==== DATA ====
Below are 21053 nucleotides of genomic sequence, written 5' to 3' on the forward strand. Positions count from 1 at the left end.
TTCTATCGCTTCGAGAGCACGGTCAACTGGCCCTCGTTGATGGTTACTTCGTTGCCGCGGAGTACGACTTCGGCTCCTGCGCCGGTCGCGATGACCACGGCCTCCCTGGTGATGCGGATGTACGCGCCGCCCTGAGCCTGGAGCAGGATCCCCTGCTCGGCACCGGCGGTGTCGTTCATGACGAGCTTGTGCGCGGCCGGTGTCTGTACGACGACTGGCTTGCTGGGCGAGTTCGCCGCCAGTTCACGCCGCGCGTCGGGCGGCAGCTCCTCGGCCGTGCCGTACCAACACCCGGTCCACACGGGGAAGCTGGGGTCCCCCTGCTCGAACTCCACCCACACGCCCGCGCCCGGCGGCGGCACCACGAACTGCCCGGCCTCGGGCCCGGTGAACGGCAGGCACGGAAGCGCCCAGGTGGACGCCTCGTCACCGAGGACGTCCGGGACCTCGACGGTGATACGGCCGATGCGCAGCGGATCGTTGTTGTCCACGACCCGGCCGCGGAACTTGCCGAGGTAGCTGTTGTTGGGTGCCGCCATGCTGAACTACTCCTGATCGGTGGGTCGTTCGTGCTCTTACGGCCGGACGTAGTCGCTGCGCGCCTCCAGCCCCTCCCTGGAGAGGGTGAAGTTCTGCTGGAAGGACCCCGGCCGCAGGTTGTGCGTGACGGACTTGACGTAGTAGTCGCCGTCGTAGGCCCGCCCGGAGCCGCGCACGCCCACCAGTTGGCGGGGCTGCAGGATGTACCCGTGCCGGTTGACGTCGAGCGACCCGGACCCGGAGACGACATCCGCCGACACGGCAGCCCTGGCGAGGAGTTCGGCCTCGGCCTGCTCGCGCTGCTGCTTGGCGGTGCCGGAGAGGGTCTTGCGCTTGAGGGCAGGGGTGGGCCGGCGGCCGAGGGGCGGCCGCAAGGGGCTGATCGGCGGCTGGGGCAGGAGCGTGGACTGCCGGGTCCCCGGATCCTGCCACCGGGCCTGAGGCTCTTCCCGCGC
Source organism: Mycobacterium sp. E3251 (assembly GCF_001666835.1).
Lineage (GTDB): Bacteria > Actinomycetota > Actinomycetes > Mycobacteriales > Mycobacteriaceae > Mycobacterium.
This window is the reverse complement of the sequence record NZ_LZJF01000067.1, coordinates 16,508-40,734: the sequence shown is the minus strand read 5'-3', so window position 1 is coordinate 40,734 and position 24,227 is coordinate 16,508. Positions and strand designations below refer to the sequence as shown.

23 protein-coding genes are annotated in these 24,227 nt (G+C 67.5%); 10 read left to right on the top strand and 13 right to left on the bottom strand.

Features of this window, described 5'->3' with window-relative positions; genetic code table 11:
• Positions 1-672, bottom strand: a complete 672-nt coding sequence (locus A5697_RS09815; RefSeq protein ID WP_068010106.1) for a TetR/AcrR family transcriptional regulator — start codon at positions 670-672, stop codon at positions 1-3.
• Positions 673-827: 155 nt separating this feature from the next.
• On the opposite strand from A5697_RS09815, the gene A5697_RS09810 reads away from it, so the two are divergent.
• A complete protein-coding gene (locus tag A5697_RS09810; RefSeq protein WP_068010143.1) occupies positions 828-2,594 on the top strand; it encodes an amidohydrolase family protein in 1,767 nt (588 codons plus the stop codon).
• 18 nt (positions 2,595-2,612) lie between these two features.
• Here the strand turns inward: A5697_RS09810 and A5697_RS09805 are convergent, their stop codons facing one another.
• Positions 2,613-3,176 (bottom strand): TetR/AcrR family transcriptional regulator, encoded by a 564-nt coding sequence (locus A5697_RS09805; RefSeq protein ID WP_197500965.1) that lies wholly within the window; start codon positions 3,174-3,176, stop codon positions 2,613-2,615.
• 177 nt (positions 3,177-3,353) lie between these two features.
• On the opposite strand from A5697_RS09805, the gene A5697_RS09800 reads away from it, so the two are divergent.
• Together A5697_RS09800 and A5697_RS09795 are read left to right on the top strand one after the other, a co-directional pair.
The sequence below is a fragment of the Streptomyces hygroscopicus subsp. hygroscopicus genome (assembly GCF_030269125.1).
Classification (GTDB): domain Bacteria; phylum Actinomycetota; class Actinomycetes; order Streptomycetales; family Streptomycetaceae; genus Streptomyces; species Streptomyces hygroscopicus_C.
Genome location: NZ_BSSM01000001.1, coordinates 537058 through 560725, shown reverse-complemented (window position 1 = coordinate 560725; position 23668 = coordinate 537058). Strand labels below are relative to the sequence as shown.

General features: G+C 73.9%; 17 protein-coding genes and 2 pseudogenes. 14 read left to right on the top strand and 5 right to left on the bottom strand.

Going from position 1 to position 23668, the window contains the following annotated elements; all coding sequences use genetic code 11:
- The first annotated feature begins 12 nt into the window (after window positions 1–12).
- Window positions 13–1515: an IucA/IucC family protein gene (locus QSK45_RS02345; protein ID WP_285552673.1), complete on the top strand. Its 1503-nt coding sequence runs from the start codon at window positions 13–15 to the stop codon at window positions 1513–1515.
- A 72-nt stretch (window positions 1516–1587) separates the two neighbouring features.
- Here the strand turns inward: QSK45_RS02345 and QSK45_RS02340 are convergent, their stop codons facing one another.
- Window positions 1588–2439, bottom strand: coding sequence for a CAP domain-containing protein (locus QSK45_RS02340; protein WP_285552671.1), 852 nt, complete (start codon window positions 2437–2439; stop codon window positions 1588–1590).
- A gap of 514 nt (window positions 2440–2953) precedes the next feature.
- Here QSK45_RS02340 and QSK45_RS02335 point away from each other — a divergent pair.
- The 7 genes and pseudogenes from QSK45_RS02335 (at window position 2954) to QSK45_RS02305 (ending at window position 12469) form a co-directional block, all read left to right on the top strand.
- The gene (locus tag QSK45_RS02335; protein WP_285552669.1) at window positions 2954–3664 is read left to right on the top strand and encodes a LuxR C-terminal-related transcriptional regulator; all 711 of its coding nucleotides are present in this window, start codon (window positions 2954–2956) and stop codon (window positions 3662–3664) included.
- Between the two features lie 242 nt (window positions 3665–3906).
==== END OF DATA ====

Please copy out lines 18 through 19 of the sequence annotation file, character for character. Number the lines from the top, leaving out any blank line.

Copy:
The sequence below is a fragment of the Streptomyces hygroscopicus subsp. hygroscopicus genome (assembly GCF_030269125.1).
Classification (GTDB): domain Bacteria; phylum Actinomycetota; class Actinomycetes; order Streptomycetales; family Streptomycetaceae; genus Streptomyces; species Streptomyces hygroscopicus_C.